Say Pacquiao topples Ugas in spectacular fashion, is able to make the Spence fight happen in only a few months and then claims an emphatic, against-all-odds victory—a scenario that seems improbable, an unrealistic best case. That’s his best chance to become president of the Philippines next May, or, at least, a sequence that would significantly improve his odds.

Like all things political in the Philippines, Pacquiao’s relationship with Duterte is complicated and grounded less in policy than in political aspirations, expediency and self-preservation. Their history, intertwined and undone by those exact factors, is the strange saga of how two powerful men—once friendly, now not—arrived here, sniping about politics in relation to a boxing match.

Duterte campaigned in 2016 on fighting corruption, crime and illegal narcotics. He then urged police officers to kill drug users and dealers, promising to make the fish in Manila Bay “fat” from the bodies his government planned to dispose of.

As Pacquiao’s own political aspirations grew, he aligned more closely with Duterte. Other politicians viewed his support as shallow, a way to hitch his ambitions to a wildly popular president, not unlike Pacquiao’s backing of Duterte predecessor Noynoy Aquino’s vastly different policy agenda.

Once in office, Duterte launched that war on drugs and government forces killed with impunity, making good on the deaths he promised. Tens of thousands of Filipinos, most who, like Pacquiao once did, lived in extreme poverty, were gunned down by police or vigilantes without due process, their deaths sanctioned by their president—and their hero.

Pacquiao did not come out against the drug war; instead, he threw his support behind it. One of Pacquiao’s first acts as a senator was to file a bill to reinstate the death penalty, mostly for drug-related crimes. In 2019, the boxer said he favoured executing drug traffickers by “firing squad.” He also joked that it would be cheaper to kill them by hanging.

Again, context matters here. The drafting of that bill—which never ended up actually going anywhere—has been, fairly, vilified. But Duterte did not face a national backlash over his policies, leading politicians who supported him, such as drug war architect Ronald dela Rosa, to ride his popularity to victory in the 2019 midterm elections. Those politicians appeared, like Pacquiao, to make choices based on improving their own political standing.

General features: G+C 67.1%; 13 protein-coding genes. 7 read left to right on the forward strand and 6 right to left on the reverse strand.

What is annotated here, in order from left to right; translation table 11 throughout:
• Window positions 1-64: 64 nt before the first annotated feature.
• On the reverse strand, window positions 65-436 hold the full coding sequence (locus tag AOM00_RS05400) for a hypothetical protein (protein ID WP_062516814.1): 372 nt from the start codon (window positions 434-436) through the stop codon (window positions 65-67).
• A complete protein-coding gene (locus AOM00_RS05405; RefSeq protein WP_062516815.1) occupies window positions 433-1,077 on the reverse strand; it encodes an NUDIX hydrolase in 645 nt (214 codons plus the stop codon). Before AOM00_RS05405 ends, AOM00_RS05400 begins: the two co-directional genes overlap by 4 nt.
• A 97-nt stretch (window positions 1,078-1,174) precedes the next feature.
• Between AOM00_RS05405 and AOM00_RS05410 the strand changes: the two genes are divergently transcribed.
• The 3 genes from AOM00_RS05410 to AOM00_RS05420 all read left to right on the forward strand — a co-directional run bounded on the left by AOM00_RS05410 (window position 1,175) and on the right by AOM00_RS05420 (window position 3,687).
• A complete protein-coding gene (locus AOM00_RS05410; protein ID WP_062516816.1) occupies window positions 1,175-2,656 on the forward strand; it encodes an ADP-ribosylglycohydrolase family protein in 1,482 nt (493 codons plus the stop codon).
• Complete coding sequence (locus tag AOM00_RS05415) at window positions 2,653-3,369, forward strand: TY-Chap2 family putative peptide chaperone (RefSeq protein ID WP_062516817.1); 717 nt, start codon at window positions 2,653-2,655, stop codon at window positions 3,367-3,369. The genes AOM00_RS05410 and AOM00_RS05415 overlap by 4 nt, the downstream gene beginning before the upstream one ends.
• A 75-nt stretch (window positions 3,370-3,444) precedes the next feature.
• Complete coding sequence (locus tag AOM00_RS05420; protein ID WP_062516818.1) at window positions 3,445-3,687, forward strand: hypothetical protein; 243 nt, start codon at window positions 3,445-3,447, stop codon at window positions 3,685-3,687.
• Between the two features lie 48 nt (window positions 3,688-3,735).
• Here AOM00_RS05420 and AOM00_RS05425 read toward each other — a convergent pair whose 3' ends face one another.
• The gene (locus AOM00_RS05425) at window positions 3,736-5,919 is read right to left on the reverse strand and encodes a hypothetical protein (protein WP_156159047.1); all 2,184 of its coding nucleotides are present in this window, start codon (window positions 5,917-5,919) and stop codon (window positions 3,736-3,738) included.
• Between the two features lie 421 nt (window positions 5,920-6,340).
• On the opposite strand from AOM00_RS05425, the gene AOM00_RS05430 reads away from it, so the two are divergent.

To those familiar with that landscape, advocating for the death penalty in light of the drug war always seemed like more show than substance. The casualties of the war resulted from lists made by neighbourhood leaders, lists of names that were not checked, vetted, investigated or sent to trial. The thousands killed were slain without due process, before any sort of penalty at all could be invoked. Pacquiao’s bill, then, struck others as a way to align messaging. Still, his advocacy of state-sanctioned violence raised questions about what kind of president he might ultimately become.

The war earned the Duterte administration abysmal marks on human rights and led the International Criminal Court to launch an initial investigation. The ICC released a preliminary report last year that argued there is “a reasonable basis to believe that crimes against humanity of murder, torture and the infliction of serious physical injury and mental harm” had been committed. The ICC will soon decide whether to proceed with a full investigation.

Meanwhile, of the 180 countries ranked in the latest iteration of the Transparency International Corruption Perceptions Index, the Philippines ranked 115th in 2020. That’s 14 slots lower than when Duterte assumed office.

Five years into a six-year term, Duterte’s administration has been accused of countless examples of corruption, coverups and general malfeasance. But he has yet to be hurt politically by any one claim or the totality of them.

Even during this reign of terror, Duterte remains extremely popular. Polls in the Philippines show that he still enjoys some of the highest approval ratings on the planet for a politician. Most fall somewhere between 75% and 90%. Well-documented instances of social media manipulation and fear of retaliation are factors, but a significant portion of the population does credit Duterte for cleaning up the streets and doesn’t hold the lawless and inhumane way he’s gone about it against him.

If Pacquiao wanted a better shot at a higher office, this alliance appeared to work, for him, at least early into his political dance with Duterte. Only a few years ago, at the boxer’s lavish 40th birthday party, the president floated the notion that the boxer could succeed him. Now, Duterte is calling his old pal a “s-” in weekly addresses to a nation fighting a global pandemic.

And, Trillanes says, “Right now, he is waging a war against Manny Pacquiao.”

There’s a reason for the newer clash, boxer vs. president. Both Trillanes and the anonymous senator expect Duterte to be charged by the ICC once he leaves office. Duterte himself seems to share that expectation, as he has said publicly that he’s seeking the vice presidency for immunity. (Most believe Duterte’s interpretation of that immunity stands at odds with the nation’s constitution. He also withdrew the Philippines from the ICC in 2019.)